Or no, that's a slight slip; it wasn't exactly Xmas, it was Xmas Eve, Xmas Eve with its mantle of white snow lying beneath the calm moonlight--and, in fact, with practically the above list of accompanying circumstances with a few obvious emendations.

Yes, it was Xmas Eve.

And more than that!

Listen to where it was Xmas.

It was Xmas Eve on the Old Homestead. Reader, do you know, by sight, the Old Homestead? In the pauses of your work at your city desk, where you have grown rich and avaricious, does it never rise before your mind's eye, the quiet old homestead that knew you as a boy before your greed of gold tore you away from it? The Old Homestead that stands beside the road just on the rise of the hill, with its dark spruce trees wrapped in snow, the snug barns and the straw stacks behind it; while from its windows there streams a shaft of light from a coal-oil lamp, about as thick as a slate pencil that you can see four miles away, from the other side of the cedar swamp in the hollow. Don't talk to me of your modern searchlights and your incandescent arcs, beside that gleam of light from the coal-oil lamp in the farmhouse window. It will shine clear to the heart across thirty years of distance. Do you not turn, I say, sometimes, reader, from the roar and hustle of the city with its ill-gotten wealth and its godless creed of mammon, to think of the quiet homestead under the brow of the hill? You don't! Well, you skunk!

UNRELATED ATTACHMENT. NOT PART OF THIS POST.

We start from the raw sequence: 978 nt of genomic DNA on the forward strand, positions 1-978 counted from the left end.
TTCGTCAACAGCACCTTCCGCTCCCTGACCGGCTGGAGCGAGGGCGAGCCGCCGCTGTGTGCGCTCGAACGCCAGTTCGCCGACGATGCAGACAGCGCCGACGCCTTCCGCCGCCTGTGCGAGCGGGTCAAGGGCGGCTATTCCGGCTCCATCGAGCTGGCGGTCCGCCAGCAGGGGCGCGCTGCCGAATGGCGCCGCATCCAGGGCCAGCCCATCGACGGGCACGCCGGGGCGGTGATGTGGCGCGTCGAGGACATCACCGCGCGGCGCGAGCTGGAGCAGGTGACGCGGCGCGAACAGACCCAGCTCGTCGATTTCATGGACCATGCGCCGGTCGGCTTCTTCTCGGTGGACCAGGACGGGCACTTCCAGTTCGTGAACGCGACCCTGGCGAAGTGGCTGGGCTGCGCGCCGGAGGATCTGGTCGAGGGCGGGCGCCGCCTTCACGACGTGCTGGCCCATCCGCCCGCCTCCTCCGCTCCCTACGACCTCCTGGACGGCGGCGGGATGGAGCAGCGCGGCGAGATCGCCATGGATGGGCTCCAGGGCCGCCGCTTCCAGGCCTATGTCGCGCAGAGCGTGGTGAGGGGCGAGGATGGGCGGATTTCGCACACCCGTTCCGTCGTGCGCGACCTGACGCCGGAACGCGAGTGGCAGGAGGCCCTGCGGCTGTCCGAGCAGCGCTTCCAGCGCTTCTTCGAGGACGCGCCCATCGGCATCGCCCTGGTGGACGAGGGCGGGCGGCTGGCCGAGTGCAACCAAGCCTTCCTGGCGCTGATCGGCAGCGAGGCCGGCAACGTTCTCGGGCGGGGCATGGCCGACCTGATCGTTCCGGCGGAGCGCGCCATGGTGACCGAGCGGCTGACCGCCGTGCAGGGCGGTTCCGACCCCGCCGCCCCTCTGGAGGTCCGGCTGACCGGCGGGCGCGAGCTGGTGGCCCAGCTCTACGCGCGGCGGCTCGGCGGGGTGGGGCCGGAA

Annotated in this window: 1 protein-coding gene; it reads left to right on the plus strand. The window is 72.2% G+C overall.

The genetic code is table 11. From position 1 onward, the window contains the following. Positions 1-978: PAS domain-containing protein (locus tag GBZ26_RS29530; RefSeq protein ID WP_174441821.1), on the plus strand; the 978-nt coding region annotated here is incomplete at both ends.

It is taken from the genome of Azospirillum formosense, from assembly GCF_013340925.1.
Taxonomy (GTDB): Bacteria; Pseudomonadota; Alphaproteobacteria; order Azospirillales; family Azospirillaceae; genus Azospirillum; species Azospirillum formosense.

It was Xmas Eve.

The light shone from the windows of the homestead farm. The light of the log fire rose and flickered and mingled its red glare on the windows with the calm yellow of the lamplight.

John Enderby and his wife sat in the kitchen room of the farmstead. Do you know it, reader, the room called the kitchen?--with the open fire on its old brick hearth, and the cook stove in the corner. It is the room of the farm where people cook and eat and live. It is the living-room. The only other room beside the bedroom is the small room in front, chill-cold in winter, with an organ in it for playing "Rock of Ages" on, when company came. But this room is only used for music and funerals. The real room of the old farm is the kitchen. Does it not rise up before you, reader? It doesn't? Well, you darn fool!

At any rate there sat old John Enderby beside the plain deal table, his head bowed upon his hands, his grizzled face with its unshorn stubble stricken down with the lines of devastating trouble. From time to time he rose and cast a fresh stick of tamarack into the fire with a savage thud that sent a shower of sparks up the chimney. Across the fireplace sat his wife Anna on a straight-backed chair, looking into the fire with the mute resignation of her sex.